Hurricane's fries — including its crisp sweet-potato straws drizzled with maple pepper glaze and dusted with powdered sugar — are cooked in a proprietary blend of "zero trans fat oil," Russo says, part of which is recycled into biodiesel fuel. Here's what that means for you and me and KFC, Dunkin' Donuts, Baskin-Robbins, and the slew of foodniks on the zero-trans-fat bandwagon: The National Academy of Science's Institute of Medicine announced a couple of years ago that trans fats should not be consumed at all. These vegetable-based Frankenfats, devised in labs and until recently used to extend the shelf life of Oreos and Animal Crackers, considerably shorten our own shelf lives. They are hydrogenated or partially hydrogenated oils, which turn into trans fatty acids, which are wickedly bad for you, as well as mono- or poly-unsaturated oils. And they're going the way of the dodo.
Saturated fats are something else. They include bacon fat, butter, cream, coconut oil, palm oil, leaf lard, cocoa butter, and eggs. Health mavens say they're either wildly good for you or certain death, but everyone agrees they make everything taste heavenly. They've had a long, amorous relationship with humans that's likely to continue indefinitely. And they don't have a thing to do with Hurricane's amazing fries either.
Russo was slippery on the fat question, but we can guess that the oil he and his franchisees use to crisp their wings and fingers and fries is some combination of unsaturated vegetable oils, like canola, peanut, cottonseed, sunflower, rice bran, or saturated palm oil. (At Texas A&M's zero-trans-fat contest last year, judges unanimously preferred the taste of fries cooked in such zero trans fat oils over those done in the partially hydrogenated stuff.) If you're wondering how healthy that is — let's say you're fretting over the diameter of your arteries or your waist — you're not going to eat fries and chicken wings anyway, right? Especially not Hurricane's Obscenely Loaded fries, which are served with cheddar and Monterey jack cheeses, bacon, salsa, jalapeños, and ranch dressing. You probably won't be chugging any of Hurricane's wheat beers and ales either, some of which are flavored with blueberries, pears, raspberries, and pumpkins. You and your troublesome arteries might accompany a wing-loving friend to the Hurricane in Plantation, however, where you could ingest a respectable veggie burger ($6.75) and an iced tea while your pal submits to the capable ministrations of Patty, a waitress who will cheerfully and bossily give him even better service than he deserves.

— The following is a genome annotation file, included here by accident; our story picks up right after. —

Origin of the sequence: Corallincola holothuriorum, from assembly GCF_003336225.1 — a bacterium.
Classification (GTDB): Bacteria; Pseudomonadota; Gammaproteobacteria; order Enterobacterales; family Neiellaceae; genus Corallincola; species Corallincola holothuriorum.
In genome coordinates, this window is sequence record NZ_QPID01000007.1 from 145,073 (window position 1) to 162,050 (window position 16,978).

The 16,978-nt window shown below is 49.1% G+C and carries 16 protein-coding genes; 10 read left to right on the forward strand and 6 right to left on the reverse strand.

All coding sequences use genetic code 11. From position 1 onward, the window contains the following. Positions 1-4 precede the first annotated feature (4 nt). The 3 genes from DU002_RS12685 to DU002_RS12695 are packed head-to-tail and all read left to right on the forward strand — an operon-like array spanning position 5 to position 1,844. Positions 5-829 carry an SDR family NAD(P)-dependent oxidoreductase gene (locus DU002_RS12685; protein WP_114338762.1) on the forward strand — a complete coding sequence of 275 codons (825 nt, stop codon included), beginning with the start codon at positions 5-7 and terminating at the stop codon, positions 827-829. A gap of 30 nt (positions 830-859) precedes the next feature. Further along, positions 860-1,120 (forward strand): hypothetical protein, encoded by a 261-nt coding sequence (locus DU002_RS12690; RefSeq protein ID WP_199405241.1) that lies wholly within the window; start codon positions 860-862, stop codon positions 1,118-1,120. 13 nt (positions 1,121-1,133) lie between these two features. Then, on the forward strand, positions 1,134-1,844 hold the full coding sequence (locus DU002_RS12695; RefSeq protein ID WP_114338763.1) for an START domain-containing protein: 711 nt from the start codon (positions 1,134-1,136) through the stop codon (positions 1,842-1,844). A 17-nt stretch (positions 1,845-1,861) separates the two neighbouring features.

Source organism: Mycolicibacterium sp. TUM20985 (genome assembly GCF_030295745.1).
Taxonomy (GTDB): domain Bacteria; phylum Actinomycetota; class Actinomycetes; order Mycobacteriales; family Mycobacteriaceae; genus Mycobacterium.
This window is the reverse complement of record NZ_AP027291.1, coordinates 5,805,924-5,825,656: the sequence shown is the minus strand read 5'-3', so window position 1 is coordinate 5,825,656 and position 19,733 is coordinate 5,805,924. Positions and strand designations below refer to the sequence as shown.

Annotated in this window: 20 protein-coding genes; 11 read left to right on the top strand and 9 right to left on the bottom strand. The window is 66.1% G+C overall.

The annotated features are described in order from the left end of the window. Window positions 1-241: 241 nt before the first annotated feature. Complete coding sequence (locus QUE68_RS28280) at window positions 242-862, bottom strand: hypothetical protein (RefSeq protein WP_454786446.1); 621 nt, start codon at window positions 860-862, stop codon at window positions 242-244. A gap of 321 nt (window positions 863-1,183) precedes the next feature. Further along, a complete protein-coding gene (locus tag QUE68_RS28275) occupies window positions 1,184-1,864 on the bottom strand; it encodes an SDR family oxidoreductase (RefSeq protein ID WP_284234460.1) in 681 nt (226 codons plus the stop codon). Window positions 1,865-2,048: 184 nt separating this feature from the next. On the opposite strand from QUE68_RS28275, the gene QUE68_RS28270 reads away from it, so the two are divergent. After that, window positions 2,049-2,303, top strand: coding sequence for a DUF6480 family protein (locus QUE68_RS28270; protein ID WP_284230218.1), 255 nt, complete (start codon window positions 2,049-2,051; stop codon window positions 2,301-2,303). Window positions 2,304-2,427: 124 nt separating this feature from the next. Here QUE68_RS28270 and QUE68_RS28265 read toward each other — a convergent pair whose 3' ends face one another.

Patty brought us two trays of tiny cups of microbrews to sample (Holly Mack, Purple Haze, Abita Amber, Pumpkin Head, and our favorite, the vanilla-scented Winter Cast Ale, $4.50 each). She recommended the fine, flaky fish dip served with sliced jalapeños, tomatoes, tortilla chips, and packaged saltines ($7.95) and the Parm-garlic fries ($3.75) to tide us over while we waited for Mike Mooney to arrive. (We really did try to save him some.) She let us taste the lime habanero rub (a category 5, their hottest) before we committed to it, and she steered us to the sample plate of four kinds of chicken wings ($16.95).
I'll spare you the boneless-versus-boned chicken-wing debate except to note that some people argue that a "boneless wing" is about as far from the authentic spirit of wings as Sweet Tarts are from tarte Tatin. The boneless, breaded, and fried wings were an ideally neutral canvas on which to paint the art of the matter: the sauce. Patty waited with superhuman patience as we bickered over our choices.
Hurricane's sauce choices are overwhelming: bourbon and barbecue, teriyaki and Tuscan herb, honey mustard, honey garlic, honey balsamic, honey chipotle barbecue. Citrus, mango, raspberry, piña colada. Thai ginger. Mesquite. Sea salt and vinegar. We narrowed it down to one from each category: the mild raspberry, the medium citrus mojo, a hot Gold Rush, and the purported granddaddy of heat, a habanero lime. Our favorite was the Gold Rush, which Russo describes as "smoky, spicy honey-mustard." I liked them dipped in the blue cheese dressing while Mooney preferred the ranch. The second favorite of everyone but me was the raspberry sauce, which tasted like a fine melted jelly. Mojo, a recent invention, is a citrus marinade that tastes of oranges and lemons flecked with basil and cilantro and is also very good. And while the habanero lime rub is peppery and tart, it isn't devilish; it's yummy — although Hurricane could turn up the heat on it for masochists like me.
In the end, Patty brought us a piece of lava cake ($4.95) and four forks. By then, I'd adapted to the TVs tuned to football by unfocusing my eyes and seeing the field as abstract patterns of red and white, orange and blue — Texas playing the Broncos or something. Even after the cake, we couldn't stop eating fries until not so much as a grain of salt remained and our fingers and lips and shirts were slick with butter. They didn't have chicken-wing sandwiches on the menu yet, but Mooney still gave Hurricane a sauce-stained thumbs-up.